Smolenskoye Cemetery in the Vasilyevsky Island was established in 1756 to the decree issued by the Senate, but there is evidence of burials that took place at this site earlier.
The Cemetery must have got it name after the church dedicated to the Icon of our Lady of Smolensk had been built in 1790. From the 18th century Smolenskoye cemetery has served as a burial ground for both common citizens and prominent public figures. Academy of Sciences, Academy of Fine Arts, Alexandrinsky and Mariinsky theater, St. Petersburg University – all had their special plots at the cemetery. Until Revolution of 1917 this cemetery used to be one of the country’s largest burial ground – by the early 20th century there were about seven to eight hundred thousand graves here.
Smolenskoye Cemetery has always been known for its charity work. In 19th century it maintained an orphanage and a widow-house for the families of priests, a church school and an orphanage for the children whose parents perished during the Russian-Japanese war.
The new Soviet authorities had planned to demolish Smolenskoye Cemetery. Many graves of famous artists, actors and writers were then removed to other cemeteries in the city. The grave of a well-known Russian poet Alexander Block, for example, was moved to Literatorskiye mostki.
At present one may still find at Smolenskoye Cemetery tombs of the scientist Semyonov Tan’-Shansky, artist Makovsky, vice-admiral Nakhimov. But the cemetery is most valued and respected by the citizens for the tomb of St. Blessed Xenia, one of the patron saints of the city who lived in St. Petersburg in the late 18th century and was thought to be a fool for Christ and a miracle-maker during her life-time. She also helped to build the church of Our Lady of Smolensk and was buried at the cemetery. In 1902 a chapel was built on the site.
The chapel was frequented by the believers even during the Soviet period. It was under the city’s siege only, when the chapel was locked, that the people chose a different place to adore – a family tomb with a mosaic depicting an image of Christ. In the late 1980-s St. Xenia’s chapel was restored and dedicated anew. And recently the Orthodox church together with the Association of Funeral Business have restored the tomb that served as a place for prayer for those who lived in the besieged city.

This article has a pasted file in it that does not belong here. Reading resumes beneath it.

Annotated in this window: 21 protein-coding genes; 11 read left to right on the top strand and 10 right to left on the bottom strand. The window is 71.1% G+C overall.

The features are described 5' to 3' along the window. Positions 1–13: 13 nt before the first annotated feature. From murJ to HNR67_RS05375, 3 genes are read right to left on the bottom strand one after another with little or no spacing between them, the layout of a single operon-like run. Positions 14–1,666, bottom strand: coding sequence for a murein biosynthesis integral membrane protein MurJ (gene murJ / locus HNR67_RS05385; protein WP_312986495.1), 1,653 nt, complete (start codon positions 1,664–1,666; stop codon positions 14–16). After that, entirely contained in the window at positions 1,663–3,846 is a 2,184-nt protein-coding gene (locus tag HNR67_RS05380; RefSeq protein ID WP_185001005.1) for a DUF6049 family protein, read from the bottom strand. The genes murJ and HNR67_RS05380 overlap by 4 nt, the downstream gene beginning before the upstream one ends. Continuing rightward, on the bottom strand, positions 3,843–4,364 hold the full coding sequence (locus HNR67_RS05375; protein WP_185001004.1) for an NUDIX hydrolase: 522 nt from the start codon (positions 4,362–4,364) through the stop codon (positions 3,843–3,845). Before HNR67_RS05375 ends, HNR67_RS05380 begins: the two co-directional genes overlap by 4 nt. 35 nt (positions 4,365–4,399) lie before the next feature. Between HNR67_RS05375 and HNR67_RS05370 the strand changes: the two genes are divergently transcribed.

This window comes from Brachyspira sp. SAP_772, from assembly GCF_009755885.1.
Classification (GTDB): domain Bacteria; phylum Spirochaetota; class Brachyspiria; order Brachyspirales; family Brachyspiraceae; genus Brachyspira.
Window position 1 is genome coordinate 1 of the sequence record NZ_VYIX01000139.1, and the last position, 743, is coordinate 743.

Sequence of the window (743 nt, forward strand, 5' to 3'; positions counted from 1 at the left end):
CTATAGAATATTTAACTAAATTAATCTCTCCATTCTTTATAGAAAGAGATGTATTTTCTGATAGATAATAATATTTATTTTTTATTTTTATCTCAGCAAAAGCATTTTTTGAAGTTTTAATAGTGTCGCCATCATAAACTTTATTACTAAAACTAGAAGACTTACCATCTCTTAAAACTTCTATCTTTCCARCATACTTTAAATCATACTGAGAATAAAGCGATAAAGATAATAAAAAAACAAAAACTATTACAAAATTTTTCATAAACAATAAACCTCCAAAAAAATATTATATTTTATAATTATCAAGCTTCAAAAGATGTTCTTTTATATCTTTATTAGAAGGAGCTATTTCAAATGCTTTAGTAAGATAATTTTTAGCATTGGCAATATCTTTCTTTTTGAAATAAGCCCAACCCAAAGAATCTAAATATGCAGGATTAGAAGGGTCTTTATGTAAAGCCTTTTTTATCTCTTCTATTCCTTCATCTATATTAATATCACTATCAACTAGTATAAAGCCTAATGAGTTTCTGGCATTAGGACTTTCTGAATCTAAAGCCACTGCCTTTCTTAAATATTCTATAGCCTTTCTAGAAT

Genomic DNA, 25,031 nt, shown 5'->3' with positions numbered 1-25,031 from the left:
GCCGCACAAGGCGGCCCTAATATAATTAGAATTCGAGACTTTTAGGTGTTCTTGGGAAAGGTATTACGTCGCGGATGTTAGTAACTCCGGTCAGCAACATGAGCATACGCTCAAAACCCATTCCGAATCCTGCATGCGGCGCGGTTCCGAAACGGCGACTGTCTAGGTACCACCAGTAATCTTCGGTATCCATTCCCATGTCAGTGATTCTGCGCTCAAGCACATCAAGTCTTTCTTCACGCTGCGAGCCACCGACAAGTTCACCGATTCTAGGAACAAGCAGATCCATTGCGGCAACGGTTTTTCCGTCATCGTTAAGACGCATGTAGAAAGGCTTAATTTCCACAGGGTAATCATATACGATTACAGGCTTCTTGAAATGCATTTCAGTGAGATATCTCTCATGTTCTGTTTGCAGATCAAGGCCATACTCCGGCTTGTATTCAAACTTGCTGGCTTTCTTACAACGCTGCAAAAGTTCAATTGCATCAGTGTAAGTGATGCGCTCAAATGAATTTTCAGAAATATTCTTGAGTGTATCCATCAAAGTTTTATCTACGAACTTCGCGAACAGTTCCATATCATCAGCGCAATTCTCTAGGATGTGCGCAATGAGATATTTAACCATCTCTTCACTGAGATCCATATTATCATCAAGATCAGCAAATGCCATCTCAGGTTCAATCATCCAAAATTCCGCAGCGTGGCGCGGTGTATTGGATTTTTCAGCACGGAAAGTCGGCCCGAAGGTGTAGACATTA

Nowadays people from various cities and countries come on pilgrimage to St. Petersburg, to Smolenskoye Cemetery asking St. Xenia to fulfill their most sacred wishes.
Maintaining Smolenskoye Cemetery it is important not only to preserve its history but also its picturesque look and unique atmosphere that took centuries to form and made this necropolis both a place of mourning and a popular site for contemplative walks.
Xenia of Saint Petersburg (http://en.wikipedia.org/wiki/Xenia_of_Saint_Petersburg)
Pyotr Semyonov-Tyan-Shansky (http://en.wikipedia.org/wiki/Pyotr_Semyonov-Tyan-Shansky)
Alexander Mozhaysky (http://en.wikipedia.org/wiki/Alexander_Mozhaysky)
Fyodor Sologub (http://en.wikipedia.org/wiki/Feodor_Sologub)
Brother, sons and daughter of Fyodor Dostoyevsky (http://en.wikipedia.org/wiki/Fyodor_Dostoyevsky)
Brother and father of Alexander Dargomyzhsky (http://en.wikipedia.org/wiki/Dargomyzhsky)
SMOLENSKOYE ORTHODOX CEMETERY
26 Kamskaya Street
Tel: +7 812 3219993
Tel./Fax: +7 812 3219993
26 Kamskaya Street
The cemetery is open to the public daily from 9,00 a.m. to 17,00 p.m. (from October to April); and the cemetery is open to the public daily from 9,00 a.m. to 18,00 p.m. (from May to September)
Points of interest
Smolenskoye Cemetery (St. Petersburg, Russia)
Line 3, metro station “Vasileostrovskaya”
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